New Yorkers Parade Their Thanksgiving Spirit
Thanksgiving is full of tradition for families all across the country, and here in New York City many of us share the tradition of watching the Thanksgiving day parade. Since 1924, The larger floats have been impressing people of all ages including the toddlers and grandparents in the city for Thanksgiving. The parade was started by Louis Hamburger, and it originally took place in Newark, New Jersey. Then he transferred his store to New York City by Macy’s, the parade moved with him. Macy’s employees marched to the flagship store, dressed in spirited costumes alongside floats, bands, and animals from the Central Park Zoo. The parade was a hit from the start with 250,000 people in attendance, so Macy’s decided to make it an annual event. In 1927, giant animal-shaped balloons replaced the animals from the zoo and later became icons of the parade. The first broadcast of this incredible Thanksgiving celebration was in 1932, and the success of the broadcast has only increased through the years: recently in 2016 22.3 million viewers watched the television broadcast of the parade and 3.5 million people watching the parade on the streets of Manhattan.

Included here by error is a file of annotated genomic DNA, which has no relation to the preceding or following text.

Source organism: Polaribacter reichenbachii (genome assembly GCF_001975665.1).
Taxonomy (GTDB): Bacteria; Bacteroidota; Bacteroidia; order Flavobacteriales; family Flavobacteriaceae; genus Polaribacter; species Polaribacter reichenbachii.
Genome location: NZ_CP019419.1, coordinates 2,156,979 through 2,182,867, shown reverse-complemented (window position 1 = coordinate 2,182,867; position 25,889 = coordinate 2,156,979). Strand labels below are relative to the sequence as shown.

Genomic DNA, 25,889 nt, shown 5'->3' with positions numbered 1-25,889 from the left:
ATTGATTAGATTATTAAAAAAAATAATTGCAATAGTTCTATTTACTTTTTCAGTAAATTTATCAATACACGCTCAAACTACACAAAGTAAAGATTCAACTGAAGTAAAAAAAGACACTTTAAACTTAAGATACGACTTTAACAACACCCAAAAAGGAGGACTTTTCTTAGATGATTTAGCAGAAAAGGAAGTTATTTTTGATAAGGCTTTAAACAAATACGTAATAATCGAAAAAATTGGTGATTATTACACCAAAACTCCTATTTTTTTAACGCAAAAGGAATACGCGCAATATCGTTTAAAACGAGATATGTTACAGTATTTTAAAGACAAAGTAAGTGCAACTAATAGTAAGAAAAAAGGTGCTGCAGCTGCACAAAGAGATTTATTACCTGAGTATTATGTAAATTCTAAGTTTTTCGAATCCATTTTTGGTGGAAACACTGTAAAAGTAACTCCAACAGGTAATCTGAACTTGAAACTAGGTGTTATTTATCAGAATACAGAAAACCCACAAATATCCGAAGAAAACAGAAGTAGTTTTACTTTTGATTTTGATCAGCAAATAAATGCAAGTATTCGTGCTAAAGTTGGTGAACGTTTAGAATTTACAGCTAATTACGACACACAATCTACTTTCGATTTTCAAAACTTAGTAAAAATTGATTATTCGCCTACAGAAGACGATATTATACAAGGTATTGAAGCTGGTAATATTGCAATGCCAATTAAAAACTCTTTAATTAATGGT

Each year the lineup of balloons varies, but you can always expect to see the Pillsbury Doughboy, Ronald McDonald, Charlie Brown, and the Macy’s yellow star make an appearance in the parade among many other balloons. Equally as entertaining are the floats with live performers on them, such as the large turkey and Sesame Street floats. The Thanksgiving spirit is truly displayed by the many marching bands, who enthusiastically play their instruments alongside the floats and balloons. The bands include a range of performers from high school students, just like us, to the New York Police Department, and even the United States Air Force.
While the physical floats are entertaining on their own, Macy’s has featured an incredible range of singers, including Meghan Trainor, Hamilton’s Christopher Jackson, and Kanye West. This year’s lineup has yet to be released, but as past years have proven, the performers will certainly not fail to impress.
Equally as fun as watching the actual parade is watching the balloons being blown up the night before. Lined up along Central Park West and Columbus Avenue on the Upper West Side, the balloons start off half full, but as you make your way around the block, they have already increased in size. It is also organized in such a way that at one point in your viewing of the balloons you can stand just an arm’s length away from a giant Pikachu or Power Ranger.
Whether it’s from your window, down on the streets of New York, or a television screen across the country, the Thanksgiving day parade that has become a long-lasting tradition is always a fun way to start off the holiday.